Saturday 22 October 2016

Making his name in an alien world

Paul Wilson

Published 01/11/2015 | 02:30

Everton's Ramiro Funes Mori
Everton's Ramiro Funes Mori

Ramiro Funes Mori is a bit of a mouthful, so Everton's new centre-half from Argentina has been thinking about shortening it. "I have asked my team-mates to call me Funes," he says. "Though in the media I like to be Funes Mori, and that's what it says on my shirt. Jose is really my first name, but my mum and dad call me Ramiro. Actually, I think I have too many names."

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Whatever they choose to call him Everton supporters had better get used to him, because with Phil Jagielka out for two months Funes Mori is in for a prolonged run in the first team. The chance may have come slightly sooner than he expected or wished but it is unlikely to faze him. This 24-year-old is not just a veteran of the superclasico derby between River Plate and Boca Juniors, he scored the winning goal for River Plate in his last one. A header, at Boca's ground. An experience, he says, that allowed him to remain calm about making his Goodison debut against Chelsea then appearing in the Merseyside derby.

"What you have to understand about football in Argentina is that it is life and death," he explains. "People are crazy about it, and sadly there have been fatalities. For that reason, they don't allow away supporters at games any more, there is too much trouble and fighting. So in the last derby it felt like it was 45,000 people versus 11. When I scored there was perfect silence. When I screamed I heard myself, and so did the rest of the ground."

Funes Mori speaks in fluent English, a result of spending his teenage years in Texas, where his father moved to work as a mechanic. Along with his identical twin, Rogelio, he gained a degree of fame in the USA by taking part in a football reality show built around young players trying to break into the big time.

The prize for winning was supposed to be an MLS contract, though it did not work out quite like that. "Rogelio won and nothing happened," he says. "He never got a contract with FA Dallas and we wanted to play professionally, so we went back to Argentina when we were 16 years old."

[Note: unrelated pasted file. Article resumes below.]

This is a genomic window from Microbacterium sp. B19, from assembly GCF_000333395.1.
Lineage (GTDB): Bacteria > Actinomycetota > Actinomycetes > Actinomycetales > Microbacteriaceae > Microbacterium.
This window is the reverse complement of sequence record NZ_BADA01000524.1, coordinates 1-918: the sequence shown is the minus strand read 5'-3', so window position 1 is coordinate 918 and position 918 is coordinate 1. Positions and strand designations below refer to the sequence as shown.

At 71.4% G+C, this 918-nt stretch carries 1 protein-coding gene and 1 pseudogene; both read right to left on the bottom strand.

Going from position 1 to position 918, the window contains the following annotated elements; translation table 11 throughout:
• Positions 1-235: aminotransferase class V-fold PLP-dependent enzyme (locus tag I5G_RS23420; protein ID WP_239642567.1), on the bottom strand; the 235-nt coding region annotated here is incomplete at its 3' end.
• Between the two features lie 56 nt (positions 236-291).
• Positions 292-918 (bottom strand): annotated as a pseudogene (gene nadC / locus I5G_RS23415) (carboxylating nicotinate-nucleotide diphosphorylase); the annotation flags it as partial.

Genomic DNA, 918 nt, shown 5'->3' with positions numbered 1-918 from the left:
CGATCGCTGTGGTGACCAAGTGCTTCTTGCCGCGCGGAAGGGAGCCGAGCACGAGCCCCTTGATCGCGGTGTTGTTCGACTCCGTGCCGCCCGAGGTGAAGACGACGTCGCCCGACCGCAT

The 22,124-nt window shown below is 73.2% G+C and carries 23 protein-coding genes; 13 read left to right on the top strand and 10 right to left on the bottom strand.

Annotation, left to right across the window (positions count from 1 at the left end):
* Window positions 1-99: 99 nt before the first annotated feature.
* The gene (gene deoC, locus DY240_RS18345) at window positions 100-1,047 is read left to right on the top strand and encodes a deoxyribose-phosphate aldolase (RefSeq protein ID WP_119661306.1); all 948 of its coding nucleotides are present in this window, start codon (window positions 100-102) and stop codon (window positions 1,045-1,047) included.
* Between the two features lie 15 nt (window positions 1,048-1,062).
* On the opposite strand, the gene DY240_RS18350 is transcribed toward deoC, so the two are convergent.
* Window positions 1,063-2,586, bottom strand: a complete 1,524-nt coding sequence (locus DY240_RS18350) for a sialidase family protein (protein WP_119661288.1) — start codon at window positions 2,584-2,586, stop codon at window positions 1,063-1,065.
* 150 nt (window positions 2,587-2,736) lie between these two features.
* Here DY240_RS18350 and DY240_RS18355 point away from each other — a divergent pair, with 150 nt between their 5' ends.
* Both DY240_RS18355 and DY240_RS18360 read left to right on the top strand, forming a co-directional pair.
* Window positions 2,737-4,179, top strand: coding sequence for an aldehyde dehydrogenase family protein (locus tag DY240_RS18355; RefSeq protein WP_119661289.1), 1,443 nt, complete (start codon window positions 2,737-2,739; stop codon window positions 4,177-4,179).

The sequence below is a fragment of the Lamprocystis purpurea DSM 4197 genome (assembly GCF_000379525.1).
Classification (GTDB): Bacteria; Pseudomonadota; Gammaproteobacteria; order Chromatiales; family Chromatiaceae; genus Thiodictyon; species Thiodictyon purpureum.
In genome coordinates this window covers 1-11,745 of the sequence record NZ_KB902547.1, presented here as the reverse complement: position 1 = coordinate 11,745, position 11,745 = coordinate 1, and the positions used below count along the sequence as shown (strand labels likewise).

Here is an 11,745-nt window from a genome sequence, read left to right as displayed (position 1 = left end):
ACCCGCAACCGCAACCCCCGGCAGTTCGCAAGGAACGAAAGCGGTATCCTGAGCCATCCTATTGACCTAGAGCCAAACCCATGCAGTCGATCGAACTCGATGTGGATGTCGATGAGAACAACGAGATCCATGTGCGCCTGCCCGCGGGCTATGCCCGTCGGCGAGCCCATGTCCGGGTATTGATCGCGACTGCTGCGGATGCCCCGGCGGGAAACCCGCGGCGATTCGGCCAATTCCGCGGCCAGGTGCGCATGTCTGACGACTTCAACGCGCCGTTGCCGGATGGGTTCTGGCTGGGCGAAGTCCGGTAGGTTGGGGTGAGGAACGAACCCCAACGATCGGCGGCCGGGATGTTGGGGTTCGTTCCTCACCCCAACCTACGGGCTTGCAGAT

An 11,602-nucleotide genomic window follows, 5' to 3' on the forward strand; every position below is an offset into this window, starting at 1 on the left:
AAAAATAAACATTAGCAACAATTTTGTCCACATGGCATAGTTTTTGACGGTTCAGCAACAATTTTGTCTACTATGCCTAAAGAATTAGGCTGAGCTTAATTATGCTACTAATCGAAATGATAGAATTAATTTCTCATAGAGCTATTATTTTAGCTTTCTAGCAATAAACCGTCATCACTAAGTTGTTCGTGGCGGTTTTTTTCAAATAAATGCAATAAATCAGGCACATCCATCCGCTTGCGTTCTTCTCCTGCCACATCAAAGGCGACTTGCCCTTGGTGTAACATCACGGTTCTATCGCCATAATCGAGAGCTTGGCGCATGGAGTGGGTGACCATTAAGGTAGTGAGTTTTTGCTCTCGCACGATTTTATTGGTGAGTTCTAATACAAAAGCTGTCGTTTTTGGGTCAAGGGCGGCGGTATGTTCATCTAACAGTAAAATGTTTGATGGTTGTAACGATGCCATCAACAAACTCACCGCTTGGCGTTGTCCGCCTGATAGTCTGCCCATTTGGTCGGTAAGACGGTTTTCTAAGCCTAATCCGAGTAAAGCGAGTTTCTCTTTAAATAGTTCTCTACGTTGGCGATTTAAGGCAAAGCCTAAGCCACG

Both imagined they would one day move on from Argentina to Europe and both did, just not together. Rogelio moved first, but a spell at Benfica did not work out and after a period on loan in Turkey he moved to his present club, Monterrey in Mexico. Ramiro stayed longer at River Plate and stayed focused on England. "As a kid I always watched the Premier League, so when Everton came in for me I had no doubts," he says. "For me this is the best league in Europe, playing in it is a dream come true."

Funes Mori nevertheless sounded out a few fellow Argentinians on the advisability of a move to England. Having just broken into the Argentina team he was able to ask Martin Demichelis and Pablo Zabaleta of Manchester City about life in the north-west of England. "They both recommended it," he says. "Mostly for the fish and chips, actually, but they said I would have no problems with English football. They said it would be faster and more intense than I was used to, and it is, but I don't mind that. I am here to adapt and learn, and so far I am enjoying it a lot."

Everton play Sunderland today seeking their first league win since September.


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